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Welding on an hydraulic fluid tank (full or empty?)

Welding on an hydraulic fluid tank (full or empty?)

(OP)
We are required to weld on an hydraulic tank. What would be the safe way to do this (tank full, or tank empty?, etc)

If we drain the tank before welding, there would still be a film of oil on the wall, and the flash point of the fluid (~390°F) will likely be easier to reach than if the tank is full and the heat is dissipated through the oil.

Furthermore, there shouldn't be oxygen near this (in the tank), since it is well below the level of the fluid.

The hydraulic tank wall is 3/8" thick and we are welding a plate 2" x 6" x 3.8"thick. See attached drawing.

I've looked on the web and spoke with welders. But so far, none of them could reassure me (based on some "welding best practice" and science).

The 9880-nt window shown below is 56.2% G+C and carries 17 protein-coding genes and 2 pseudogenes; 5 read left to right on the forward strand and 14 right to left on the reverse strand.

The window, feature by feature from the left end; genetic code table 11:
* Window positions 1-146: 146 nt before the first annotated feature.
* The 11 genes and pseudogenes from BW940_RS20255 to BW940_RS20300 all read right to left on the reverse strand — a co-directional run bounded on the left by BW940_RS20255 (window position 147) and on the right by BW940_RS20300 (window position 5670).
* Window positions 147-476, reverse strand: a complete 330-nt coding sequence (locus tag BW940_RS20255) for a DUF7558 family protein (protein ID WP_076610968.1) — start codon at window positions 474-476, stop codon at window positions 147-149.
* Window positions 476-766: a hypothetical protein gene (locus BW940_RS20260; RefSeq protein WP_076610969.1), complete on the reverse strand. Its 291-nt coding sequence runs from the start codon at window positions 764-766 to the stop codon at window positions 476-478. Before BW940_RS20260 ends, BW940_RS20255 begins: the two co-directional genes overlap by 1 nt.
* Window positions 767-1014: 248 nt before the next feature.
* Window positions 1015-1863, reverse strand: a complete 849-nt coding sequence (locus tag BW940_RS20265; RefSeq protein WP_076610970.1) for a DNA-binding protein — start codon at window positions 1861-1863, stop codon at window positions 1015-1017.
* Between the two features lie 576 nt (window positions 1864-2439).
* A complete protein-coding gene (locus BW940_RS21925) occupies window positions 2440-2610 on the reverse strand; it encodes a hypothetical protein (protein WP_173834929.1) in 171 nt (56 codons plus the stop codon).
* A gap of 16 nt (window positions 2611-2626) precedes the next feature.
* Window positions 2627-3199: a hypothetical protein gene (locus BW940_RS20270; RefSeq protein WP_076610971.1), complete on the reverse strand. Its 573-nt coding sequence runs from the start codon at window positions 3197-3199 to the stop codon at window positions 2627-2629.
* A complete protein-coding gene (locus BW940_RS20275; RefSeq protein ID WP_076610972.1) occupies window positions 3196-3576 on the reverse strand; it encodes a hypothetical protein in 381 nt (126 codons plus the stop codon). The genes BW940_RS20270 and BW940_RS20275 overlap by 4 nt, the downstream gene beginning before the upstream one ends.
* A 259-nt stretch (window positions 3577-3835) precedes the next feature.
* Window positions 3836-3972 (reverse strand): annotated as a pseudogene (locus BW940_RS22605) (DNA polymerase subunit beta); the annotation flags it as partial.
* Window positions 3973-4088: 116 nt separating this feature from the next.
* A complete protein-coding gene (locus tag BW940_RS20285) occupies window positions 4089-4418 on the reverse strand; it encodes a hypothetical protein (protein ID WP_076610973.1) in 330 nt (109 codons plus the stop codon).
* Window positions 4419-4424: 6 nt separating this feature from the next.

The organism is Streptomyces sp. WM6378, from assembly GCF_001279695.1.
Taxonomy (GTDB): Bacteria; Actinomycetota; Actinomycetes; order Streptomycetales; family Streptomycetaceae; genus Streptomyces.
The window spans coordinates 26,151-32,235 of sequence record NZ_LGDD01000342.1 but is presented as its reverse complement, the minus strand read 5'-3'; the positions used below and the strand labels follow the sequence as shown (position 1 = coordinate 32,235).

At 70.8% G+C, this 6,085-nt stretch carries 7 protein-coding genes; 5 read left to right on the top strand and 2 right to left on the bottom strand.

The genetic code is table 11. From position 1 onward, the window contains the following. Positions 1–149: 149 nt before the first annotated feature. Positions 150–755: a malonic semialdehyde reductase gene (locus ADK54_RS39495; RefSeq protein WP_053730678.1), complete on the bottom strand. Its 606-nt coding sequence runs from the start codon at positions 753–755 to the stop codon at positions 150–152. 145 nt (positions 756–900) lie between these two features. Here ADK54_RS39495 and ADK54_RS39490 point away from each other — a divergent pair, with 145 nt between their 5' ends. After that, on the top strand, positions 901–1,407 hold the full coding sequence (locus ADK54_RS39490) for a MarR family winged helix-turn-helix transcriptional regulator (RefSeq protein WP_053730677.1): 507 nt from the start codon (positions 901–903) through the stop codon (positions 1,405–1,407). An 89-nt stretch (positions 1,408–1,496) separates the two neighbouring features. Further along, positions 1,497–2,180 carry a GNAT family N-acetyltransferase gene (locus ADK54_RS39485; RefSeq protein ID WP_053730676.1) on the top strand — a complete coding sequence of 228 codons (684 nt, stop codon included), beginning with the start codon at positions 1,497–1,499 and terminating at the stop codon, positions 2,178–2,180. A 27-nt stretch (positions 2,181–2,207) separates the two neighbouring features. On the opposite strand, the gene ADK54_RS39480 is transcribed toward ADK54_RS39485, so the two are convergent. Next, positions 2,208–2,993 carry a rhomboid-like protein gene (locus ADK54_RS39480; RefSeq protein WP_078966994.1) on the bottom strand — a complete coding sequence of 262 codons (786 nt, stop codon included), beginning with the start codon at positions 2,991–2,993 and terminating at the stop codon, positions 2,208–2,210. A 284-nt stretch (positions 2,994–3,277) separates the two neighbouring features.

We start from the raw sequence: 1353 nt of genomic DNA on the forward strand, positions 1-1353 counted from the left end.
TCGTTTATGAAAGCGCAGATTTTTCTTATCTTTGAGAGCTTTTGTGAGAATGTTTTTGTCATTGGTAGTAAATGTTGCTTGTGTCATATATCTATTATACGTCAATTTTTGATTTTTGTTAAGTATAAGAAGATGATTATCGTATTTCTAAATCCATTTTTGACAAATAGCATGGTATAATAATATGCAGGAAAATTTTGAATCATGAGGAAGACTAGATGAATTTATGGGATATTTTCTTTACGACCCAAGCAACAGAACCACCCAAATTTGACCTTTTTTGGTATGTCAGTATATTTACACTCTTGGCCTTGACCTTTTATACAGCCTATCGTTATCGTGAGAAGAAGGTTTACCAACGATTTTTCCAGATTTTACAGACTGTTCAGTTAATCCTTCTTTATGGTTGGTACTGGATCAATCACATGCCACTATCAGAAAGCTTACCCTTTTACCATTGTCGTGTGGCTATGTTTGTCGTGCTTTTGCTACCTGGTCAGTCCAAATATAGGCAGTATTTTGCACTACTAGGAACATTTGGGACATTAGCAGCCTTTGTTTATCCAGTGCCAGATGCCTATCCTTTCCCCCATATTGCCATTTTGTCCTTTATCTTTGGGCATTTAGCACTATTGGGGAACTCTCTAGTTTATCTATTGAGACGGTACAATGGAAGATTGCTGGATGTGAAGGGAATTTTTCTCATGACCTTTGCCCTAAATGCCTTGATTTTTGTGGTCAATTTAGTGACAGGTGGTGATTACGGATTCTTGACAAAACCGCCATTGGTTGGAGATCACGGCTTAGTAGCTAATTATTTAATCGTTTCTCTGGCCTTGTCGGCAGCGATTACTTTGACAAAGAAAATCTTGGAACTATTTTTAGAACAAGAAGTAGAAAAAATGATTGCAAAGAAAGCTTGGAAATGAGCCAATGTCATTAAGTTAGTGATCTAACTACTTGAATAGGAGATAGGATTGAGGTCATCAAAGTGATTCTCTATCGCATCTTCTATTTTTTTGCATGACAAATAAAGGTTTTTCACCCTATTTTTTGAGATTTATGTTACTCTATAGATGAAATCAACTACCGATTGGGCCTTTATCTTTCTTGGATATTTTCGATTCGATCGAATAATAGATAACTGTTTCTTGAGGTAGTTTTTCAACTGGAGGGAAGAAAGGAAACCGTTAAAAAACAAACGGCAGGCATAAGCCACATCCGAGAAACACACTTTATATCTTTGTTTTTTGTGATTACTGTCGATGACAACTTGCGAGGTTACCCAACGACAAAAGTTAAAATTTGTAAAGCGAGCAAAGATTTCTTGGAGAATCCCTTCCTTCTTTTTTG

This is a 100 gallons hydraulic tank with a breathing cap.

Also, what if there is a hairline crack on the tank, causing a minimal seepage of oil? At this moment, the oxygen will be in contact with the seeping and heated fluid even though we clean up the surface the best we can.

Thanks for your help!

RE: Welding on an hydraulic fluid tank (full or empty?)

Order the new tank with the pads and ports you need.

Cut the existing tank into unusable pieces with a beam saw or similar, not a torch.

A new tank will cost a lot less than the bill from the burn ward, etc.

Mike Halloran
Pembroke Pines, FL, USA

RE: Welding on an hydraulic fluid tank (full or empty?)

Drain the tank of oil and HP steam clean it to remove the residual oil. This would be the safest approach other than replacement.

RE: Welding on an hydraulic fluid tank (full or empty?)

After you have steam cleaned it, put an inert gas blanket " Back up Gas" into the tank before you start welding.
B.E.

You are judged not by what you know, but by what you can do.

RE: Welding on an hydraulic fluid tank (full or empty?)

and purge it prior to the inert gas treatment... Now we have a complete procedure...

Dik

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